The main issue, as explained in a detailed New York Times article, is that, to put it plainly, “there aren’t enough ventilators to cope with the coronavirus“. The reason why there aren’t enough is that they are extremely difficult to produce and so it takes a long time, even for those companies that have been making these machines for decades. That’s why it’s not about making 3D printed ventilators but 3D printing parts to address ventilator supply chain issues.
Right now, the NYT reports that “while the acute shortages are global, not just in the United States, some European governments are deploying wartime-mobilization tactics to get factories churning out more ventilators — and to stop domestic companies from exporting them. In one dramatic example, the article cites Andreas Wieland, the chief executive of Hamilton Medical in Switzerland, one of the world’s largest makers of ventilators, who says that they are seeing the same desperate situation in Italy as they saw in China and are now starting to see in France. And while they are producing and shipping machines as fast as they can, when Italy ordered 4000, they were only able to deliver 400.
Ventilators, which deliver air to the lungs through a tube placed in the windpipe, are a crucial tool to keep COVID-19 patients alive, and computerized, bedside machines can cost as much as $50,000. Altogether most industrialized nations have several tens of thousands of ventilators in their hospitals. However, the risk is that hundreds of thousands will be needed.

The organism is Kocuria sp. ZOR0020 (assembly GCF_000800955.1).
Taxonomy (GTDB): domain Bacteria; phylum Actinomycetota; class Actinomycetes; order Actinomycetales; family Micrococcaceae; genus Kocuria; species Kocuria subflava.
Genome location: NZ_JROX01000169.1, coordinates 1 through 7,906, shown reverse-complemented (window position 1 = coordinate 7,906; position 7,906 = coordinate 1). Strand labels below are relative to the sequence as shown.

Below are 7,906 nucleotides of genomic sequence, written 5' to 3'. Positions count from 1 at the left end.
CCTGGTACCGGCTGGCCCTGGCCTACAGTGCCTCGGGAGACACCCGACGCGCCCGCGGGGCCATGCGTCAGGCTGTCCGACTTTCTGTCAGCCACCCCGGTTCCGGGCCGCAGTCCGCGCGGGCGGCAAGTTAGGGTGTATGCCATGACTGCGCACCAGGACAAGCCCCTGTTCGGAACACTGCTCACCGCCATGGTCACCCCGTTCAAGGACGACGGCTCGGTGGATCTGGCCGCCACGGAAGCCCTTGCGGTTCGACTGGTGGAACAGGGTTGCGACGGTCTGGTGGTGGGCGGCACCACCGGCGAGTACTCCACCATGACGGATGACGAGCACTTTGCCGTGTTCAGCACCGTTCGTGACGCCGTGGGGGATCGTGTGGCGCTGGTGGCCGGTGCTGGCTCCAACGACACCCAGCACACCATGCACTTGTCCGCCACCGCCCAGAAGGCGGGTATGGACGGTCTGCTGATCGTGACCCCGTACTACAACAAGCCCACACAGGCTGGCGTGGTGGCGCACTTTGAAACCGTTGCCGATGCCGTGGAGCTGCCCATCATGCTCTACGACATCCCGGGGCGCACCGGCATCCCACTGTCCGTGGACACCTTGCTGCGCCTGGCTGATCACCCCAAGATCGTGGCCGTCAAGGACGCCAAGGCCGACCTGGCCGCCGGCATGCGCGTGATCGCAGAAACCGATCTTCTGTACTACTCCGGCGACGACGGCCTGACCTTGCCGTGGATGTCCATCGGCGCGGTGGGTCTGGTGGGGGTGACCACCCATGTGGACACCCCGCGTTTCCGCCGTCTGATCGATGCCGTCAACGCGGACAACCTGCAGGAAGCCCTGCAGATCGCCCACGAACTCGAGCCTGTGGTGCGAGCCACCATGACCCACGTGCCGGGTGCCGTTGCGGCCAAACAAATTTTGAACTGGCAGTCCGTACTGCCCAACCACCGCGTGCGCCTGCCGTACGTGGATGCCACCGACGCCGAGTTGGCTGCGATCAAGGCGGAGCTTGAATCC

A document published by OSCMS cites a 2009 survey indicating that US hospitals could use both existing machines and pull older devices from storage, as well as the 8,900 sitting in emergency stockpiles. This adds up to roughly 200,000 devices, but the number of available medical staff able to operate them at any one time would lower that number significantly. And some worse-case estimates show that more than 900,000 people could need ventilators, according to the American Hospital Association (ABC News, 3/14/20).
Companies that make ventilators include Hamilton Medical mentioned above as well as Dräger in Germany and Getinge in Sweden. In the US, there are giants like General Electric and Medtronic – as well as smaller firms such as Ventec – and they are scrambling to accelerate production but production involves hundreds of small parts produced by companies all over the world. Which brings us back to the issue of local vs global supply chains.
No type of company can switch production lines faster than additive manufacturing service providers. Not only that, but the kind of automation that only industrial additive manufacturing technologies can already provide today is of paramount importance at a time when people are asked to stay home and avoid social contacts as much as possible.
Additive manufacturing service providers need to connect with both ventilator manufacturers and governmental institutions that are leading the effort in converting production lines. 3dpbm has created a Forum section where industrial additive manufacturing companies are able to highlight their production capabilities and connect with institutions that need them.